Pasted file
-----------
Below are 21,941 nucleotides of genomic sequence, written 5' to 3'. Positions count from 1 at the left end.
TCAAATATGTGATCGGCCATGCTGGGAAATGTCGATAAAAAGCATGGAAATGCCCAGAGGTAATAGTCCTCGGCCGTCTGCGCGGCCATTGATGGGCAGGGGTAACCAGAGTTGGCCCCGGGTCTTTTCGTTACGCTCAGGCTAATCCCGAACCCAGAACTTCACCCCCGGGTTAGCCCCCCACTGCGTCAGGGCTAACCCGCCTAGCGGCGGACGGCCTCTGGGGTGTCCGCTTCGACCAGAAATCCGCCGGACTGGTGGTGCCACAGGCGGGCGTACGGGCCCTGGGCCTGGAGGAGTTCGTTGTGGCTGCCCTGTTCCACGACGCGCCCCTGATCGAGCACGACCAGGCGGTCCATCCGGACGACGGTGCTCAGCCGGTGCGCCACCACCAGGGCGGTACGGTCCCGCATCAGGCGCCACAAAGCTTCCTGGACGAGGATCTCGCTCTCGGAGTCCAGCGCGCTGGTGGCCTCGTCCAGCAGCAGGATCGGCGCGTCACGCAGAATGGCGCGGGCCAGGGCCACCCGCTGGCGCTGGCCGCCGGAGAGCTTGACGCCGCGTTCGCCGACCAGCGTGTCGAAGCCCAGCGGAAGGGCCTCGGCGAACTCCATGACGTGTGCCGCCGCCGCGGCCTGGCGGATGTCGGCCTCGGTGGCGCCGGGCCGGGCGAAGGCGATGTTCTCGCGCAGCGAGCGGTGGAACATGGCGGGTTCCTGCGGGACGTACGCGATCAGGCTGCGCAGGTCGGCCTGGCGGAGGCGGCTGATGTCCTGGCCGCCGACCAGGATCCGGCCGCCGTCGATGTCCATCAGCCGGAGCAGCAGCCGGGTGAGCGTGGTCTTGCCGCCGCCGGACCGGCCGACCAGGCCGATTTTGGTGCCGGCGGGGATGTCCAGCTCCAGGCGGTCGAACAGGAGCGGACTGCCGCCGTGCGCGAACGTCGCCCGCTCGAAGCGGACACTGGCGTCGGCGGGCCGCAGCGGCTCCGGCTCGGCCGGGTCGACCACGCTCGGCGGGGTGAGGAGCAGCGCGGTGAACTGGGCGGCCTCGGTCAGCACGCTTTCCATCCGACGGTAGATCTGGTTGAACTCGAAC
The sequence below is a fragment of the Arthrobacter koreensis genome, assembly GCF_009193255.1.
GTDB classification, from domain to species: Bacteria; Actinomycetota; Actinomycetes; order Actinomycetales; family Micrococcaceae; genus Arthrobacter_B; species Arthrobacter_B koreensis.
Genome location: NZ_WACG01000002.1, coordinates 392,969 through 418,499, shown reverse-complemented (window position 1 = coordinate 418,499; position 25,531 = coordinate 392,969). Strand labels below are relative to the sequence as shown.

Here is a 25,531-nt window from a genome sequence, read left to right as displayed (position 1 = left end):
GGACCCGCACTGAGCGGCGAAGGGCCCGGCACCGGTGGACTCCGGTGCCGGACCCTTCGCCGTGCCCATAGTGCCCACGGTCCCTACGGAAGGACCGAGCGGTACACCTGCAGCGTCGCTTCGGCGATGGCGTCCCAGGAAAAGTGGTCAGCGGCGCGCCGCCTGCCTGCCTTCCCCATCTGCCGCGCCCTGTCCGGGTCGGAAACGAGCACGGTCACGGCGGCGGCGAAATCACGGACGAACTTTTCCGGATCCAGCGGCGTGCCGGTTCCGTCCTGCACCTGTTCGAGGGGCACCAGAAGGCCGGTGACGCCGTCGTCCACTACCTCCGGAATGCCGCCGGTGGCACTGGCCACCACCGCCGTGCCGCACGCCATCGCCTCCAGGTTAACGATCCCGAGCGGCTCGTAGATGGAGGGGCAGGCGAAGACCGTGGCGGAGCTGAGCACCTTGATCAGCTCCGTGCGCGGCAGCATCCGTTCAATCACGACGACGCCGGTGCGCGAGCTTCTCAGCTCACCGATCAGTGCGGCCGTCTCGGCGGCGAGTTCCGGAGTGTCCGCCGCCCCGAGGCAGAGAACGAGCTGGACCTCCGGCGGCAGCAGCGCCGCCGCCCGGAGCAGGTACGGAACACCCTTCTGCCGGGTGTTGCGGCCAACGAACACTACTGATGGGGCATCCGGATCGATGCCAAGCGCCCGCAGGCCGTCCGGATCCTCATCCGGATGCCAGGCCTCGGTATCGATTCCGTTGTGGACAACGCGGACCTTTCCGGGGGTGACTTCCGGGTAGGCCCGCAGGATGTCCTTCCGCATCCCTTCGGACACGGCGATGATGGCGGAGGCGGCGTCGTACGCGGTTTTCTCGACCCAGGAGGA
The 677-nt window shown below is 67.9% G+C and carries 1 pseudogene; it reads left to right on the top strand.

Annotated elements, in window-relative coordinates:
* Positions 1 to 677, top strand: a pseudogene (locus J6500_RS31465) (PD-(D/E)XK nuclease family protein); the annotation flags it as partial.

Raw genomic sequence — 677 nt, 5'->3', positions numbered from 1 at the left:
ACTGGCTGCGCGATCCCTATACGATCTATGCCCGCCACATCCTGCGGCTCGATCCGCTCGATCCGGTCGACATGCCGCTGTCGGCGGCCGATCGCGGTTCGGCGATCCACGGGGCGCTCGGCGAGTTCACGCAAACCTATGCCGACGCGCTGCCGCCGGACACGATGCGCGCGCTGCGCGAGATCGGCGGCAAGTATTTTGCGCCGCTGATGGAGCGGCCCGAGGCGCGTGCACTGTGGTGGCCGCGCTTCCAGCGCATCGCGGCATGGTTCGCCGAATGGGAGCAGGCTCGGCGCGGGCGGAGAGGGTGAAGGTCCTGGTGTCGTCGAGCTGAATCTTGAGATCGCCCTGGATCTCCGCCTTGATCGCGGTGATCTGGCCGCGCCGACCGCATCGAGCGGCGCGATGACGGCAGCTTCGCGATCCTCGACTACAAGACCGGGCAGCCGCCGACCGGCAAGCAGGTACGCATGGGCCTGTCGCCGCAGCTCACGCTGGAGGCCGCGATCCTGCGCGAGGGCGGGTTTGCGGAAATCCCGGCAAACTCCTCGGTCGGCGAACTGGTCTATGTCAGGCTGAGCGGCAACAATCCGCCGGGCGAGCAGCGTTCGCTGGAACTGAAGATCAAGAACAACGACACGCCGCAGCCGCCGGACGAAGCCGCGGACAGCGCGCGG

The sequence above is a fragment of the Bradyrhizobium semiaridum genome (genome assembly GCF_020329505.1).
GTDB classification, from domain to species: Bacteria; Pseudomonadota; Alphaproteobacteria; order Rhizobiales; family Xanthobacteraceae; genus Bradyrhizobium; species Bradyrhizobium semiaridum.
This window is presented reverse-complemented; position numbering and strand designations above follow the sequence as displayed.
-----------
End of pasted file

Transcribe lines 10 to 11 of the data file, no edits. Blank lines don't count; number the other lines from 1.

* Positions 1 to 677, top strand: a pseudogene (locus J6500_RS31465) (PD-(D/E)XK nuclease family protein); the annotation flags it as partial.

Raw genomic sequence — 677 nt, 5'->3', positions numbered from 1 at the left: